This WikiLeaks remix uses gaming scenes from “Call of Duty 4: Modern Warfare” and footage from mounted military aircraft cameras during the Gulf and Iraq wars to make a persuasive argument about the way in which war has been sold to our generation as an interactive game with little consequence. The soundtrack is an equal mix of extracted video game sounds and audio samples from the April 2010 WikiLeaked video documenting US military opening fire on civilians, killing two Reuters journalists from an Apache helicopter in an Eastern Baghdad public square. The previously unreleased video was taken in 2007 and contradicted the Pentagon’s version of the event which claimed the US military did not know how the journalists’ deaths occurred. The artist, sqosh12, refers to the piece as a binary timeline that ‘desensitized us further from the horrors of war’.
“Through hearing the audio, we experience the result of our collective desensitization in the brutally insensitive, numbed and distant language used by American soldiers in Iraq. At the start of the piece we hear the audio taken from the Wikileaks video..the end result is an approximately equal mix of sound from real and unreal sources, blurring the line of reality a little further. Additionally this piece is about the power of the internet, as both a political and artistic tool. Every piece of footage and sound in this video was intentionally harvested from the internet for that purpose.”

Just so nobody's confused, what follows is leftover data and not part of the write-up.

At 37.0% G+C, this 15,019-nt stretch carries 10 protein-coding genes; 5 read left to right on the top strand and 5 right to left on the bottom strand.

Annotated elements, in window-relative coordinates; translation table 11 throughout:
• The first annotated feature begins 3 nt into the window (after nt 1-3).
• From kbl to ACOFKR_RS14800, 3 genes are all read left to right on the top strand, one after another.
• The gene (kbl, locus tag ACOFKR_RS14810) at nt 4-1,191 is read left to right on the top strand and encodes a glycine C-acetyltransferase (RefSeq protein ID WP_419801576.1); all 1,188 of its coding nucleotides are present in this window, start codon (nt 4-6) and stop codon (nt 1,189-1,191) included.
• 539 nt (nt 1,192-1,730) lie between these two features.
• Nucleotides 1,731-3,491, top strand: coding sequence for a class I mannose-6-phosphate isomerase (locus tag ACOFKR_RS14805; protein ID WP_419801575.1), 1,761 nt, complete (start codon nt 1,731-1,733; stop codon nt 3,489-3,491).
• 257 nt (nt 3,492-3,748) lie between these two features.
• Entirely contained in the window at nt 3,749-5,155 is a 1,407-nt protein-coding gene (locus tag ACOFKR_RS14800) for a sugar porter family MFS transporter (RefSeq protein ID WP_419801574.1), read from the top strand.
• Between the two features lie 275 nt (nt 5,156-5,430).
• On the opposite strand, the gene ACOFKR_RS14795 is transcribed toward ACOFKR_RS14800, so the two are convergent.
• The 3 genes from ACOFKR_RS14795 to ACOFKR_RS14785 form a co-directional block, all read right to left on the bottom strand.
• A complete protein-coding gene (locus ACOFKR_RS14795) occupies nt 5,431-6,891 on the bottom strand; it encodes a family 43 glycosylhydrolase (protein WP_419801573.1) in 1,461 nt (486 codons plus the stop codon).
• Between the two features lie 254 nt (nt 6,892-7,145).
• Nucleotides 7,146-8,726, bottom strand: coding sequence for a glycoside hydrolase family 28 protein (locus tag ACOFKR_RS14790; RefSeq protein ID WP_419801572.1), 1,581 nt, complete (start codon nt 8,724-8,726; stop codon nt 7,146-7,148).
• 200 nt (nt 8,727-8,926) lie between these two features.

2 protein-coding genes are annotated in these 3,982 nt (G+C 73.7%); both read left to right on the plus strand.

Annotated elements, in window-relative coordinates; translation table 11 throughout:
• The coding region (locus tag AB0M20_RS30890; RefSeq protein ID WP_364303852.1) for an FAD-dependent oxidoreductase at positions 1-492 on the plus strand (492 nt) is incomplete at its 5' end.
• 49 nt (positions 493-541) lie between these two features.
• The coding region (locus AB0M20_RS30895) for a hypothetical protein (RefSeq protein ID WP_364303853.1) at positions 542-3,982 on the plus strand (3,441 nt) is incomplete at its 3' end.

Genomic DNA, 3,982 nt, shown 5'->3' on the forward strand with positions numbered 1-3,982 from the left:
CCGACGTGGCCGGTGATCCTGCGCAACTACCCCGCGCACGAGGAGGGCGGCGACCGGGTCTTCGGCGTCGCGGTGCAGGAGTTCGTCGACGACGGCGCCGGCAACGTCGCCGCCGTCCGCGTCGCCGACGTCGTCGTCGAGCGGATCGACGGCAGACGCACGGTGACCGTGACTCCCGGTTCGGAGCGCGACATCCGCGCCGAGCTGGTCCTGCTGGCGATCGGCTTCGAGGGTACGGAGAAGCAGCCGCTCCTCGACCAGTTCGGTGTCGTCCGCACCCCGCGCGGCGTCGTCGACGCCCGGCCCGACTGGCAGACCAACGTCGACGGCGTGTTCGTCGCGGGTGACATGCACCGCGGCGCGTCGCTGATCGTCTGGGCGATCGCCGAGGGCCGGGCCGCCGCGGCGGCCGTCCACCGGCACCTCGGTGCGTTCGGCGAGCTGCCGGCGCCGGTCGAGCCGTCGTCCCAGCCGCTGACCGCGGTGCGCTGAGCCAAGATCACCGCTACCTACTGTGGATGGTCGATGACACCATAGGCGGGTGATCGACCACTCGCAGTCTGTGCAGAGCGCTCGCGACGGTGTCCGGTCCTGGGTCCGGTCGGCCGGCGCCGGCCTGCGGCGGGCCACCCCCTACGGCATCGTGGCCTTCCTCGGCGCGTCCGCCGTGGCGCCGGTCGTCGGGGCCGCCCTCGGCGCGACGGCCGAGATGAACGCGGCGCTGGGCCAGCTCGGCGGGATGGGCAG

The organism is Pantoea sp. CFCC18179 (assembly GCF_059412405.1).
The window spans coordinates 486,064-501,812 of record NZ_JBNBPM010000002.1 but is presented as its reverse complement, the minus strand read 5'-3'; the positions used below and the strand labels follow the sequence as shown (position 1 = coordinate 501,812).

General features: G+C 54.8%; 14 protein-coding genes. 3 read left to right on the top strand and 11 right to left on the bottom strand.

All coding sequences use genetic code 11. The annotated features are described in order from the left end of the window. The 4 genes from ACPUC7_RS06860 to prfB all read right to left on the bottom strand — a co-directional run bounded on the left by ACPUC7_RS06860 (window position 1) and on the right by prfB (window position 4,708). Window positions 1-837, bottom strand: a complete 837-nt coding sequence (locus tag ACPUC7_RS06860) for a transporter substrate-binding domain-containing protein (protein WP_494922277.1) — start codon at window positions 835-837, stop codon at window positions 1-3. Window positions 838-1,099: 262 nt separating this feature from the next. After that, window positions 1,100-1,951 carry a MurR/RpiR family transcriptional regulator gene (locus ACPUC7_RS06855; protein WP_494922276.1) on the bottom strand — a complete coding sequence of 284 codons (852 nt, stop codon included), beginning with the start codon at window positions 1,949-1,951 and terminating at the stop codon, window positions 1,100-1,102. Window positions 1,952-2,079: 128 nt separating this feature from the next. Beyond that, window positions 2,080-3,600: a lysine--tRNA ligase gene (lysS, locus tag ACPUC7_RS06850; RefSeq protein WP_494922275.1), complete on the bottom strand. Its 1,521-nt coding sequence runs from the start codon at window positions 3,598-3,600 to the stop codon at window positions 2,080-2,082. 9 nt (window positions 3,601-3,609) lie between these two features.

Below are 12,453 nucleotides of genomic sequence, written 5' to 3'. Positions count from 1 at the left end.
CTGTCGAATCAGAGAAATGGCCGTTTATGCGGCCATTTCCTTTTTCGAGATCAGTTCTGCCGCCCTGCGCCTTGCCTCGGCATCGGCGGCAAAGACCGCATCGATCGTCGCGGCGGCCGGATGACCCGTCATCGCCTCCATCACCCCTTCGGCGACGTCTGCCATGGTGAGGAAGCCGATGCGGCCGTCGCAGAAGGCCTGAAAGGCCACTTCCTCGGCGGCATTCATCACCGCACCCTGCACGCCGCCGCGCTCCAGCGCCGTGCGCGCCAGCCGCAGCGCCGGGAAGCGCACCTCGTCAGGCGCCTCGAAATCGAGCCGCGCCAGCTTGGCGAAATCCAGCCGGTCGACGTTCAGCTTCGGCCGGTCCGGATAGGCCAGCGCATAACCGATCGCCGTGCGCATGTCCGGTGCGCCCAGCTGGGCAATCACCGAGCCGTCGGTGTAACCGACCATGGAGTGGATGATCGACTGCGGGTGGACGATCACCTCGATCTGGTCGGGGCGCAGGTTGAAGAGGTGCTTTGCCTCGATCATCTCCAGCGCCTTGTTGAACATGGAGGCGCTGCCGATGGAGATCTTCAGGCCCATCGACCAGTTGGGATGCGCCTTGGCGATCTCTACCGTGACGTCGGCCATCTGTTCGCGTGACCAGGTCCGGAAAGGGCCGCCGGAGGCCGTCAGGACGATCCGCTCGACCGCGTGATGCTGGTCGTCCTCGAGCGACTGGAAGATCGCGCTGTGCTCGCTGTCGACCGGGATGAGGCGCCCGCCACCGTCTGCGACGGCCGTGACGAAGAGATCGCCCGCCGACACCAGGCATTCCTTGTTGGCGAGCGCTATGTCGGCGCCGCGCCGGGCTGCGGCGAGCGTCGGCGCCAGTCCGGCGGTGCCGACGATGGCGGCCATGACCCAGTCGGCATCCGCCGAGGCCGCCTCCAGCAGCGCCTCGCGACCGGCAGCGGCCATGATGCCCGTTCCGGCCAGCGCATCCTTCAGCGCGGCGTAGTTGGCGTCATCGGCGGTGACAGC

Not surprisingly, video games aren’t the only medium altering our perceptions of war. Two weeks ago, WikiLeaks released the largest internal account of any war on public record. The 390,000 US classified documents on the Iraq war exposed the formal policy to ignore human rights abuses committed by the Iraqi military, revealed war logs that confirm the Pentagon’s civilian death tallies and sheds light on the role of military defense contractors like Blackwater and Zapata who we now know have been on the ground firing on Iraqi civilians, US troops, and even each other. Our own media failed to cover the Wikileaks story in depth. Instead, WikiLeaks founder, Julian Assange made headlines when he walked off the set of a CNN interview after being asked about his employees and not the about the content of the leaked documents. On ABC World News, Diane Sawyer questioned the status of “prosecuting the WikiLeaks group”. This piece is a prime example of how remix can be used as a tool to challenge and question dominate media and power systems in our country and society.